WHO Director-General Outlines Vision For Reform In World Health Assembly Opening Address
WHO Director-General Margaret Chan on Monday laid out her vision for reforming the international health agency in the opening address of the World Health Assembly in Geneva, saying she sees "a WHO that gives a bigger voice to the many partners working on health, but encourages them to speak with a coherent voice that responds, first and foremost, to the needs and priorities as defined by recipient countries," Intellectual Property Watch reports.
While "Chan said the WHO is facing financial difficulties," she explained that the body "is 'embarking on the most extensive administrative, managerial, and financial reforms, especially financial accountability, in its 63-year history,'" according to Intellectual Property Watch (Saez, 5/16). The WHO, which relies primarily on voluntary contributions for funding, has said it estimates a $300 million deficit in 2011 because of a decline in such donations, Agence France-Presse/New Age reports. As a result, the agency cut its biannual budget by about $1 billion and is expected to lay off approximately 12 percent of its Geneva-based staff (5/16).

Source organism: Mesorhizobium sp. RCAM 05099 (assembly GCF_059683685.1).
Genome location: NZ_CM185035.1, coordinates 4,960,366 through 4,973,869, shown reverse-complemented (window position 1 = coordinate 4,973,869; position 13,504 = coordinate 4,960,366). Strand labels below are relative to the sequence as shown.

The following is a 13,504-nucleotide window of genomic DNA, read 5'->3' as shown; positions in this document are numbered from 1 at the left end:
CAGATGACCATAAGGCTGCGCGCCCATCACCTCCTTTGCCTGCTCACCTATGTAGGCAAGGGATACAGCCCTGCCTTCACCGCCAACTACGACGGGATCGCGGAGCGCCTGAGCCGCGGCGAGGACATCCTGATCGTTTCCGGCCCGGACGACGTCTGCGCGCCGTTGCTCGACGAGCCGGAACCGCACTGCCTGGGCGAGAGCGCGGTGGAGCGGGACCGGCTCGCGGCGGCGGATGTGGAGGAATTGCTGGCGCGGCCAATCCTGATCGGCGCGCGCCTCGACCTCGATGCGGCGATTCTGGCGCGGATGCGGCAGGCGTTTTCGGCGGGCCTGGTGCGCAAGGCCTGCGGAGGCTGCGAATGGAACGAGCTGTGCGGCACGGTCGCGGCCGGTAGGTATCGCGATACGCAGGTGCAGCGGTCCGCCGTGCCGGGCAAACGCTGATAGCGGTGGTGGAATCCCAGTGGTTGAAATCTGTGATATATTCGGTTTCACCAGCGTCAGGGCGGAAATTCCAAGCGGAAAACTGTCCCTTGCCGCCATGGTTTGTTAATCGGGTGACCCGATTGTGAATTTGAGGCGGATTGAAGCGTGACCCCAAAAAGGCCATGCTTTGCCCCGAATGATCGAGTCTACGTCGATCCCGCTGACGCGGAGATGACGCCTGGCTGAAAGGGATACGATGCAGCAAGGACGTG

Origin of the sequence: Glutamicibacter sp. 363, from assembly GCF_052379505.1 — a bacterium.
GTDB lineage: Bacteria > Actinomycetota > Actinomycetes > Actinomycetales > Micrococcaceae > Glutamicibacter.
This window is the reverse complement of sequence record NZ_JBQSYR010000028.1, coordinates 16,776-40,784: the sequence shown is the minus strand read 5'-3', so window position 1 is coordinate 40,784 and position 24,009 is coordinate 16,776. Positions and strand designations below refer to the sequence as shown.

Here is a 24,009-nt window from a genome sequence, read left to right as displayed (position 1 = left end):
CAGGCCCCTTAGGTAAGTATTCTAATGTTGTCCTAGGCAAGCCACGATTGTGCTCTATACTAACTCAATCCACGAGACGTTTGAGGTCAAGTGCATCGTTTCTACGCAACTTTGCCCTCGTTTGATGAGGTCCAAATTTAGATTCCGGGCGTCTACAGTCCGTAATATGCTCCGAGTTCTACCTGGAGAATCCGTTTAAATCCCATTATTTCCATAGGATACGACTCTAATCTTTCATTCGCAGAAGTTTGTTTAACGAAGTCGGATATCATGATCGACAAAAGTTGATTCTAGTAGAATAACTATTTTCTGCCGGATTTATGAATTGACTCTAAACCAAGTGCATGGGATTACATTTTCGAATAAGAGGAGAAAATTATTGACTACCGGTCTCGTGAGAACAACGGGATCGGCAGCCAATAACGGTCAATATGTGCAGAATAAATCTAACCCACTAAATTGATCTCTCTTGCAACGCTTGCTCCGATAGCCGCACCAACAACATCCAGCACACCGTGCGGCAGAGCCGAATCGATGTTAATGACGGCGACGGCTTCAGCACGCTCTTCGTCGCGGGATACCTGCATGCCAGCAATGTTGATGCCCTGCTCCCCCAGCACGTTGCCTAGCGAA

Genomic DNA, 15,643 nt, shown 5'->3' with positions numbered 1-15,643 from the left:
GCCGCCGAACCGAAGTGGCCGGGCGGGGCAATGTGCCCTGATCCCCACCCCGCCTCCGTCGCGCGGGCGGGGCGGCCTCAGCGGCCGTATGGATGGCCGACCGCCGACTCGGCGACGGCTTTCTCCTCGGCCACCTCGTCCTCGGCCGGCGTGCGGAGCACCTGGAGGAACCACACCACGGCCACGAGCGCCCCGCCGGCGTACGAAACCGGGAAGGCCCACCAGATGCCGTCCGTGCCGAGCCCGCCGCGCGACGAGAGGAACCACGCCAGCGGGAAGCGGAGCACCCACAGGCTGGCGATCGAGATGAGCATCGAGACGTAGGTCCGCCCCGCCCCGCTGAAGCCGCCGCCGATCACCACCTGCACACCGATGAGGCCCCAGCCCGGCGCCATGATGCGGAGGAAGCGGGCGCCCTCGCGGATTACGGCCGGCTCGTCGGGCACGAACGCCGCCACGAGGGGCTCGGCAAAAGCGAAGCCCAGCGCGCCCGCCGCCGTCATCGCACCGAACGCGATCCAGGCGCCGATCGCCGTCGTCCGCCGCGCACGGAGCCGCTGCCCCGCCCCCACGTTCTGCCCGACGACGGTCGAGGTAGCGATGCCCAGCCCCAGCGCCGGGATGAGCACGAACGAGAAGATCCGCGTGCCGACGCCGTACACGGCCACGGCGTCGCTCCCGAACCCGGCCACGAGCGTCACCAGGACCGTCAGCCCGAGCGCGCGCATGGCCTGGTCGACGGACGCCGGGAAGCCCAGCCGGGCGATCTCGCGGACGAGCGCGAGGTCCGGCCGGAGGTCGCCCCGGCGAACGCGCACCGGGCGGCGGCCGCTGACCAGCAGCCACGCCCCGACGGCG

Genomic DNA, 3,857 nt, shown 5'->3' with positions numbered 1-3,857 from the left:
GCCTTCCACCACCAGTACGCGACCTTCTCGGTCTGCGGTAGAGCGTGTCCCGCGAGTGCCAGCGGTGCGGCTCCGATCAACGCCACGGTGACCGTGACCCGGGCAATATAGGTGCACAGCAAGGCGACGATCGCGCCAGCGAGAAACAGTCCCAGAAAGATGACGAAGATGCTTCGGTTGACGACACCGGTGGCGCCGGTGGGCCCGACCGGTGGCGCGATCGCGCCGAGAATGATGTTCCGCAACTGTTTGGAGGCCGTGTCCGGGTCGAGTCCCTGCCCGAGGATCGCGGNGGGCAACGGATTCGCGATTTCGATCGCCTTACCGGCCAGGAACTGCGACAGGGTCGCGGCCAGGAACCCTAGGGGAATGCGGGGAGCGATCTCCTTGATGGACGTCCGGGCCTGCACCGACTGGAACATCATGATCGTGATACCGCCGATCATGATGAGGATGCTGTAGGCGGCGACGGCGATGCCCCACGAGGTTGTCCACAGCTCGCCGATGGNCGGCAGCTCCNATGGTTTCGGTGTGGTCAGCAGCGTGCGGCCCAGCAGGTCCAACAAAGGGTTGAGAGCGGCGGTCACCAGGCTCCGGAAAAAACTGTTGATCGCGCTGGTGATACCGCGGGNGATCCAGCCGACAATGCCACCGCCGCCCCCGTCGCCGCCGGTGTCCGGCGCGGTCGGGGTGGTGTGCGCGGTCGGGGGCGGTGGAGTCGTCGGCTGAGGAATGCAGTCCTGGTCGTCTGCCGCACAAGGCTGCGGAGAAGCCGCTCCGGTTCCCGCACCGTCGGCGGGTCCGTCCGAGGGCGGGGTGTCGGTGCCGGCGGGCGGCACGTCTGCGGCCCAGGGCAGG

Chan also "welcomed the results of an investigation into the way the World Health Organization handled the threat of the 2009 global influenza pandemic," which she said cleared the agency of charges it had manufactured the H1N1 pandemic to boost pharmaceutical company sales, according to VOA News (Schlein, 5/16).This is part of the KHN Morning Briefing, a summary of health policy coverage from major news organizations. Sign up for an email subscription.